Restaurants Are Trying To Adapt To Social Distancing Rules

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Restaurants Are Trying To Adapt To Social Distancing Rules
Restaurants across the country are starting to reopen, but where you live will impact what that experience is like.
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Restaurants across the country are starting to reopen, but where you live will impact what that experience is like.  

"Every day, there's a few more openings as well as every day we're hearing reports of restaurants that are closing permanently," said Karen Bremer, CEO of the Georgia Restaurant Association. 

Guidelines for restaurants vary from state to state. Common rules include reductions in capacity, keeping tables six feet apart, limiting the number of people per group and requiring employees to wear masks or face coverings. 

Georgia was one of the first states to allow restaurants to reopen. But many owners chose not to because the reduced capacity rules made it nearly impossible to make money. Those rules have since been relaxed, allowing more restaurants to consider reopening. Some are coming up with creative ways to help keep distance between employees and guests.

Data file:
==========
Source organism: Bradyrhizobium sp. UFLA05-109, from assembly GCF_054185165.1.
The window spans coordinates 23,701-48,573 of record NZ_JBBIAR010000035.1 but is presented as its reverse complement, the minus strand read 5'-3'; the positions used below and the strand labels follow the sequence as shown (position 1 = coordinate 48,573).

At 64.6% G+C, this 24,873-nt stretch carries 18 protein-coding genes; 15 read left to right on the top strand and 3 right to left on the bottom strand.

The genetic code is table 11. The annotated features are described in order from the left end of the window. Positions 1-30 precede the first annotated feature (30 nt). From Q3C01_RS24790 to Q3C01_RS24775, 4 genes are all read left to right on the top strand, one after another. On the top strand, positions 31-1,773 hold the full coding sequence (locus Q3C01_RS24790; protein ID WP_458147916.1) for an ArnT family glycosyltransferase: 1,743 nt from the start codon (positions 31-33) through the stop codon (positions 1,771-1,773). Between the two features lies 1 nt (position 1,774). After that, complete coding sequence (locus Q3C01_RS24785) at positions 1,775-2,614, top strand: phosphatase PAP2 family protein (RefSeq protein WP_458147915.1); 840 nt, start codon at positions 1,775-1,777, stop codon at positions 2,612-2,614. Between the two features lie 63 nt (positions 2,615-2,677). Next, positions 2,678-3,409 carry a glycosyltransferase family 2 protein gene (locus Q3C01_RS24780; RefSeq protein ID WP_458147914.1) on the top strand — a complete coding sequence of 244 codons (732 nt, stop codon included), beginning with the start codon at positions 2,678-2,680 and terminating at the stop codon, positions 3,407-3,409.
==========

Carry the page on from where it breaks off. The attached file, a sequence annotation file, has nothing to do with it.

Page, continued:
"And we have come up with a QR code for people that just want to scan it with their phone and go directly to our website. We just developed that online ordering platform to allow the guests to pay through their phone as well," said Richard Tang, restaurateur and owner of Atlanta's Char Korean Bar and Grill. 

In Ohio, restaurants are allowed to open their outdoor dining spaces first, with indoor following about a week later. One owner installed shower curtains between tables to help maximize the number of people who could sit down at once. 

“Plexiglas was too expensive, hard to find and heavy for how we thought we could install it. ... One reason they needed to be retractable is so if we needed them, we could close them. Or otherwise they would be back in the set position,” said Kim Shapiro, owner of Twisted Citrus in North Canton, Ohio.

But some restaurants can’t afford to make the changes necessary to adapt to social distancing rules.

"For us it seems really backward. To open up, to install all the social distancing stuff would cost a lot of money. We haven't been open so we don't have money to make these improvements," said Stuart Mackenzie, owner of Northside Yacht Club in Cincinnati.

And choosing to reopen comes with its own risks.

"Just because the government says that you can reopen doesn't mean people are coming back out," said Tang. 

The guidelines are just as important for diners as they are for employees. 

"Making sure they're not trying to hug the staff. Making sure that they're using the sanitizer that's offered for them. Making sure that they're washing their hands. I just hope that our guests are cognizant of the fact that they have a responsibility in keeping everybody healthy," said Bremer.